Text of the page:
Well this week has been spent with more preparation work for the upcoming solar eclipse and what equipment we plan to take on our flight to Casper, WY. Scanning the latest batch of email threads from the OC Astronomers Yahoo Group has provided some good suggestions and recommendations from some of the veteran eclipse viewers and astroimagers. One thing that I had not really considered, but now on retrospection, seems like it could be very important, and that is
the need to plan for your camera being out in direct exposure to the sun for many hours before and after the eclipse.
Yes, that could be very important. You wouldn't want all your preparation to come to naught with your camera, after several hours in the sun waiting for totality, to finally getting overheated due to direct exposure of the sun and have it stop working just in time to miss the main event! OCA Dave Kodama and others recommended just installing a little plastic or similar radiation shield so that direct sunlight does not fall on the camera. Yes, that is exactly what I will now plan to install on my camera and telephoto lens.
Astronomer Assistant Willow was looking over my shoulder when I read all about this radiation shield business and she spoke right up and recommended what I could use to make the shield.
|Astronomer Assistant Willow suggests the cardboard separator, from her Fancy Feast 24-can pack, for solar radiation shade|
She said the little 7 x 10 inch cardboard separator that come in her Fancy Feast 24-can packages of grilled salmon would be an ideal starting point. Normally, I would have relied on my previous systems engineering training and looked at shield requirements and such, but, this time I just jumped in and accepted her recommendation. You can get your own separator at Pet Smart, one per 24-can package. The finished solar radiation shield is shown below.
|Solar radiation shield should keep camera temperature at ambient air temperature|
There is no interference with any of the focal length or focus adjustments and a little notch cut in the top of the radiation shield is there so that the sun can still be seen using the Sol-Searcher. In the photo below you can see the Sol-Searcher, now mounted directly to the camera hot shoe and no more masking tape as used last week is needed. Remember the Sol-Searcher, as described in a previous post, has pin how through which the solar disk is projected onto a translucent screen on which the image can be easily seen without having to look directly at the sun with your own eyeballs.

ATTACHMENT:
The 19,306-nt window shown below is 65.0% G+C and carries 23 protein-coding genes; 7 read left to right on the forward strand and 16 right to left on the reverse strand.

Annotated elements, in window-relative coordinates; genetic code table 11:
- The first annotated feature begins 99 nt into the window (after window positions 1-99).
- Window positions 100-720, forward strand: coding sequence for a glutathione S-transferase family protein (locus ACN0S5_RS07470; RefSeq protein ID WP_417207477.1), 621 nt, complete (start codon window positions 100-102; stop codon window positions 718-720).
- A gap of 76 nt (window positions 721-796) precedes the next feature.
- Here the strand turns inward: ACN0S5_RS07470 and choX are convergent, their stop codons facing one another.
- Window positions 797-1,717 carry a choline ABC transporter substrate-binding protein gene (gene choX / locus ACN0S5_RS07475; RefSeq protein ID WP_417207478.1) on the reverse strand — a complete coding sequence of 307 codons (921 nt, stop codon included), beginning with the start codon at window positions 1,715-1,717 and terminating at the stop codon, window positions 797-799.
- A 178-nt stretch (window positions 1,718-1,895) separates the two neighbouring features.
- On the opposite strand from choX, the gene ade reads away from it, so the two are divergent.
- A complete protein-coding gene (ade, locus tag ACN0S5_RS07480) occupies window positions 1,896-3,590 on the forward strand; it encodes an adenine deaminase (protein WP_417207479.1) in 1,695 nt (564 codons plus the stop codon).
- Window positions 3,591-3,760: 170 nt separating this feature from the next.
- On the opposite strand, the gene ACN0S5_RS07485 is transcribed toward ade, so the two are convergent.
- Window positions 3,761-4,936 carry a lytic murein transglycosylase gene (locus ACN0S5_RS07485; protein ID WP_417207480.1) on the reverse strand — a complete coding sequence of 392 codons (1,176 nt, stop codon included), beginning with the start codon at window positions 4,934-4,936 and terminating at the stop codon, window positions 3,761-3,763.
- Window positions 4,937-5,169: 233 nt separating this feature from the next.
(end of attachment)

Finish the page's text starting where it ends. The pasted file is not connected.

|Mount Sol-Searcher on camera hot shoe (no masking tape required)|
Here is the hot shoe accessory used to mount the Sol-Searcher to the camera. The camera hot shoe is normally used to mount photographic accessories like external flash lamps, but for me it works just great for the Sol-Searcher. The bottom knurled nut is used to securely keep this accessory securely fastened to the camera hot shoe and the Sol-Searcher is conveniently installed on top of the bottom nut held in place with the top knurled nut. The bolt is standard 1/4 inch - 20 thread. The bottom base is n reality very small, about 3/4 inch square and its exactly into the camera hot shoe.
|Hot shoe adapter allows mounting of astronomical accessories on camera (no masking tape required)|
Another concern raised in the OCA Yahoo Group email thread was the availability of normal creature comforts during the eclipse. The prime areas along the total eclipse path are expected to be flooded with observers and some locations are predicted to be overwhelmed with possible long lines at restaurants, grocery stores, gas stations and even potential saturation of cell phone coverage. We don't know how likely or how deep these shortages might be in actuality but we should take some preparations. We will be taking our hand held ham radios just for fun and just in case.
Since we are flying to Casper and won't have many of items we normally take with us to star parties and such, we decided to bring at least one chair with us on the flight. We found this lounge chair that we can fold up and put in our luggage so that we have at least one place to rest during the eclipse period, which begins several hours before totality and goes several hours after also. Our current patio lounge chairs are just a bit big and heavy. We assume that we can at least find enough space on the ground to set up this chair next to our tripod and cooler full of lunch and drinks.
|Portable chase lounge fits in airline luggage|